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Crisis Communication Plan THIS IS AN EDUCATIONAL DOCUMENT. IT DOES NOT OFFICIALLY REPRESENT NORTHWESTERN MEMORIAL HOSPITAL. THIS WAS CREATED FOR A CLASS AT COLUMBIA COLLEGE OF CHICAGO IN DECEMBER OF 2012

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Maisie Weinschenk

Date Written: December 10, 2012

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Table of Contents Introduction...........................................................................................................4 Acknowledgements.............................................................................................5 Rehearsal Date Schedule...................................................................................6 Purpose and Objective.......................................................................................7 List of Key Publics................................................................................................8 Key Media List.......................................................................................................9 Crisis Team...........................................................................................................10 Media Spokesperson.........................................................................................11 Do’s and Don’ts..................................................................................................12 Emergency Personnel.......................................................................................13 Equipment and Supplies for Crisis Control Room..................................14 . Pre-gathered Info..............................................................................................15 Fill In The Blank News Release......................................................................20 Evaluation............................................................................................................21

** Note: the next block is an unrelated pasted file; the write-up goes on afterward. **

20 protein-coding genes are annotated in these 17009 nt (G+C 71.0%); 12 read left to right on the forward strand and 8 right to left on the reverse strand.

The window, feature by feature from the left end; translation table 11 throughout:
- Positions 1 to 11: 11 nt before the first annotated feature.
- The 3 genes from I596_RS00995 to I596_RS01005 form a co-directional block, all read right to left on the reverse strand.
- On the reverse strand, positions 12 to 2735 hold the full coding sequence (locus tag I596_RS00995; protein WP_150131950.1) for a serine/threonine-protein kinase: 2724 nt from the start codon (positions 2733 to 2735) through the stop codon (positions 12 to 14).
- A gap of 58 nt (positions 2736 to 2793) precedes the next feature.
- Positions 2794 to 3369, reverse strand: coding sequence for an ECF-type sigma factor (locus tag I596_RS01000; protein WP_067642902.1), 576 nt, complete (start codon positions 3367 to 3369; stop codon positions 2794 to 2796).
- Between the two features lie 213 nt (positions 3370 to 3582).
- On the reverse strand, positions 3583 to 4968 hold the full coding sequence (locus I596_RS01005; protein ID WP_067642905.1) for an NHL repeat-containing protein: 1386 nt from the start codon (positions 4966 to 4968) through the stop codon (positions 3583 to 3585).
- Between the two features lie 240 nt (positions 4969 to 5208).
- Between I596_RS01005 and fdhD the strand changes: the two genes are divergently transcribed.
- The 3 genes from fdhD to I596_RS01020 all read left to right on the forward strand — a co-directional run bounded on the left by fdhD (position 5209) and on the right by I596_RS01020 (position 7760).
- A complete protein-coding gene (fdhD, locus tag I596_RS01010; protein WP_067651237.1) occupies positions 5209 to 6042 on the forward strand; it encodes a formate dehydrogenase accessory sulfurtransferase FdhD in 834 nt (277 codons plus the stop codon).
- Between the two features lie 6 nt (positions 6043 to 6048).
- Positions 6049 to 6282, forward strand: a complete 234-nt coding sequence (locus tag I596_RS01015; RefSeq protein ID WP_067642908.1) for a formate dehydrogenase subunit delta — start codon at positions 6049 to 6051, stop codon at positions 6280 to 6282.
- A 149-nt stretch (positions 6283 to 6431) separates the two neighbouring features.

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Introduction: Crisis scenarios threaten hospitals. Both their patients and employees are at risk during a crisis. A Crisis can have both long-term, and short-term damage to a hospital. To Northwestern Memorial Hospital, reputation is everything. To compromise their good name would be irrefutably damaging. Through proper planning in a crisis communication plan, Northwestern Memorial Hospital can maintain their excellent reputation, and avoid grievances in the future. Possible Hospital Crisis Scenarios: 1. Contract Threatened with Dominant Insurer in Market ! A New England hospital was found in a concentrated marketplace where 25% of the market share among the cities three hospitals were concentrated in one care payor. Physicians from the group practice made up 60% of the hospitals medical staff, but accounted for 40% of revenue. The hospital felt the contract was weak, and felt it was not receiving adequate reimbursement for its services. 2. Unexpected loss of a leader ! A hospital in the Midwest was forced to let go of its operating room manager in an immediate and unprepared manner. It was one of the hospitals most critical departments, and needed to be run without interruption. 3. Patient complaint threatens CMS enrollment and accreditation ! A Midwest hospital received an unannounced visit from a CMS surveyor following a severe patient safety complaint. 4. Bankruptcy Filing ! A Northeast hospital and its subsidiary nursing home filed for bankruptcy protection. The hospital was filing for Chapter 7, while the nursing home was filing for Chapter 11. Both facilities created losses, and weak managed care contracts, declining volumes and inadequate funds to pay vendors. 5. Natural Disaster 4


! In 1997, an Atlanta based pediatric hospital was severely damaged by a devastating tornado. 15% of the hospitals physician network was unable to use their offices, and treat patients after the tornado.

Acknowledgements: Date: December 10, 2012 President and Chief Executive Officer Dean M. Har!son

Date: December 10, 2012 Executive Vice President Administration and Chief Financial Officer Peter J. "Canna

Date: December 10, 2012 Chief Operating Officer and Executive Vice President Denn# M. Murphy

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Rehearsal Date Schedule:

1st Rehearsal: January 2, 2013 June 10, 2013: Review plan and Update June 11, 2013: 2nd Rehearsal

December 10, 2013: Review plan and Update December 11, 2013: 3rd Rehearsal

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Purpose and Objective of Plan